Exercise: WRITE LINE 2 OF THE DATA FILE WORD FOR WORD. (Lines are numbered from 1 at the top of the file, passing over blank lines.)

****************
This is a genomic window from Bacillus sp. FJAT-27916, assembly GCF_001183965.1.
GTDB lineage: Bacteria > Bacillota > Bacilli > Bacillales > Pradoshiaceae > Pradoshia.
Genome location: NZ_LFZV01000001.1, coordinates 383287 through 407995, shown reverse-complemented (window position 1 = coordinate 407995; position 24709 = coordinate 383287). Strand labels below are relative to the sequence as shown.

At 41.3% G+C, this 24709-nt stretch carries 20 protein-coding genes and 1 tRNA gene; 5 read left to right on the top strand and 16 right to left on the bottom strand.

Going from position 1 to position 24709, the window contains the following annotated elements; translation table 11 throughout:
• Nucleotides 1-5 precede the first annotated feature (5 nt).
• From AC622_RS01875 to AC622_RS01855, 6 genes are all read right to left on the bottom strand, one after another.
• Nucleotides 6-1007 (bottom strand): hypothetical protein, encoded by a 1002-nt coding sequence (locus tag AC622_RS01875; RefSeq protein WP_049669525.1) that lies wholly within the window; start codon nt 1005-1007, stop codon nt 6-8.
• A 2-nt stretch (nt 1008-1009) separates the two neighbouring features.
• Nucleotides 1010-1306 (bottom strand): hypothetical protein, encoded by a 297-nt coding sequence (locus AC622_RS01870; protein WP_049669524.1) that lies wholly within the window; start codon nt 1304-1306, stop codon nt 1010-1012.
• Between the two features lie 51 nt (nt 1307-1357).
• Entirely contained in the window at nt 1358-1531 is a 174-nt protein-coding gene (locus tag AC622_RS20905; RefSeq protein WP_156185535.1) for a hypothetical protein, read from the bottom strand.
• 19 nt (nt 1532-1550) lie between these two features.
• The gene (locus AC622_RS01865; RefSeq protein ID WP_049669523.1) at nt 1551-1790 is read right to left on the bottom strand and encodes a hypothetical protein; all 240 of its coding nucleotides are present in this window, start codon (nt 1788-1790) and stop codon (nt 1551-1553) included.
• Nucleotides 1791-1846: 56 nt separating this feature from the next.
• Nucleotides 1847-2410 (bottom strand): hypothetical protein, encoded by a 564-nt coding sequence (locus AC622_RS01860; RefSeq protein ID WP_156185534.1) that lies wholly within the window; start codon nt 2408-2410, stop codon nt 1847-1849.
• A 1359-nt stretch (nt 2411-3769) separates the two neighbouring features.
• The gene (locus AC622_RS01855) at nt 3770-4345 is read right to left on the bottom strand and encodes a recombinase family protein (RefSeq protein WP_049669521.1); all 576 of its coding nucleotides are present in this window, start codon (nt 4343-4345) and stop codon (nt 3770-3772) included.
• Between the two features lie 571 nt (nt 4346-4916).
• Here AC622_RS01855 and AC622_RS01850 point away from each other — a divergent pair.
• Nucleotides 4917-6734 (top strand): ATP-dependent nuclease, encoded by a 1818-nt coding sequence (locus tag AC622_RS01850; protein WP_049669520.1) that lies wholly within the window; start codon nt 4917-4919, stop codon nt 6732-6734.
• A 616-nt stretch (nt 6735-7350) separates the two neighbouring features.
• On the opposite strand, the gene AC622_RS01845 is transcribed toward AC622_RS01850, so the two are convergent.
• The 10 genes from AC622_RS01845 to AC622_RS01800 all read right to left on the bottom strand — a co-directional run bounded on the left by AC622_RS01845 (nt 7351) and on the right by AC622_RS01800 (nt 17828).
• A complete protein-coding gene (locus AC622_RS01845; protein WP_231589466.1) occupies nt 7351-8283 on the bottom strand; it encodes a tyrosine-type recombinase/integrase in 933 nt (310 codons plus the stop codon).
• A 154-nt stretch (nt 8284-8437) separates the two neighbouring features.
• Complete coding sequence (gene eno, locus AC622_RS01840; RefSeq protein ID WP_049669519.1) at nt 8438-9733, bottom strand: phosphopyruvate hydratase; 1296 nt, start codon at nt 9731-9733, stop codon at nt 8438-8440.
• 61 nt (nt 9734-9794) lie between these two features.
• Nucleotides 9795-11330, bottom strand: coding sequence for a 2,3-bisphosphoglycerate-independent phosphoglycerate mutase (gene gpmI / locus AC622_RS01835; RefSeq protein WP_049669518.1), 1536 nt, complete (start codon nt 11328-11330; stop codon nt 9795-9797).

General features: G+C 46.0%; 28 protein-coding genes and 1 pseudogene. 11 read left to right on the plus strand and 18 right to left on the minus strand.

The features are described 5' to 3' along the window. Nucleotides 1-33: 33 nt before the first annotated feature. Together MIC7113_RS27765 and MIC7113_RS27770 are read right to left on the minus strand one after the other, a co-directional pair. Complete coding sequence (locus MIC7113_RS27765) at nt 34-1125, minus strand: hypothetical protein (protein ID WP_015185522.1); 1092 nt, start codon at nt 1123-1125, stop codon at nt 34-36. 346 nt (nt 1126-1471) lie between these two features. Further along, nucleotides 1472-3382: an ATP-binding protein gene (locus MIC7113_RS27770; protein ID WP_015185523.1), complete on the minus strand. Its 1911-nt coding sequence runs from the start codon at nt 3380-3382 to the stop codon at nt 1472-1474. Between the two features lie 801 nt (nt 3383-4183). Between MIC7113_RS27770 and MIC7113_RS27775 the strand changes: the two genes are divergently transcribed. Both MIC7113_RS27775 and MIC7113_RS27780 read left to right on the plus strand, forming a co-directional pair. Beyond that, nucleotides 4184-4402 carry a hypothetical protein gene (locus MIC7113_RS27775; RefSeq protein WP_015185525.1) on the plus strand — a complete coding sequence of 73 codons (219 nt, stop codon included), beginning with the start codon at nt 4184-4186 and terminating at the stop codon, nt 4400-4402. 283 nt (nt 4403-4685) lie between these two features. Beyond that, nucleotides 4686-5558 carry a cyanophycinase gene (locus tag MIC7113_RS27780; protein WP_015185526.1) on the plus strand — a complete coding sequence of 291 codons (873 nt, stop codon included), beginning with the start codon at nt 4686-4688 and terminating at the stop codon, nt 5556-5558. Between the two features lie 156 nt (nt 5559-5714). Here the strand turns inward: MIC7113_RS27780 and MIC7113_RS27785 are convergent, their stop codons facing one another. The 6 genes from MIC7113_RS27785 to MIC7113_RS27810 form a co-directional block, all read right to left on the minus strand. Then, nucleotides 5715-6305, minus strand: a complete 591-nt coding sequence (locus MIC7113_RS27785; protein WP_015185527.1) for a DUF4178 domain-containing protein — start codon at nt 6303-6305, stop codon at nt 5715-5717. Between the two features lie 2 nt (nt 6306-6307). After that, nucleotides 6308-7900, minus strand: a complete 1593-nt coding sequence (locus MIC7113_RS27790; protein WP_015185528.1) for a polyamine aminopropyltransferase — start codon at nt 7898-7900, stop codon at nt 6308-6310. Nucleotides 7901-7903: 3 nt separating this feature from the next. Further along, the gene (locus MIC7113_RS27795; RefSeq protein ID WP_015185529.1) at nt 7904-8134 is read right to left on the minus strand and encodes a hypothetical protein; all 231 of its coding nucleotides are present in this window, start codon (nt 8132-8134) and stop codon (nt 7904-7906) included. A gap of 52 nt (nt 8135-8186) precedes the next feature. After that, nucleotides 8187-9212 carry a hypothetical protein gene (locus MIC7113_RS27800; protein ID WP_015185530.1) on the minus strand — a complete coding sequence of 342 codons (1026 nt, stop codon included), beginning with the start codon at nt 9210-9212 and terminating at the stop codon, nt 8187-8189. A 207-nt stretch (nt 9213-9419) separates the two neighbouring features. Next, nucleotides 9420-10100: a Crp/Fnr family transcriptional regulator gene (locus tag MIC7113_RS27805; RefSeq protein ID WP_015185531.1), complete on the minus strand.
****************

GTDB lineage: Bacteria > Bacillota > Bacilli > Bacillales > Pradoshiaceae > Pradoshia.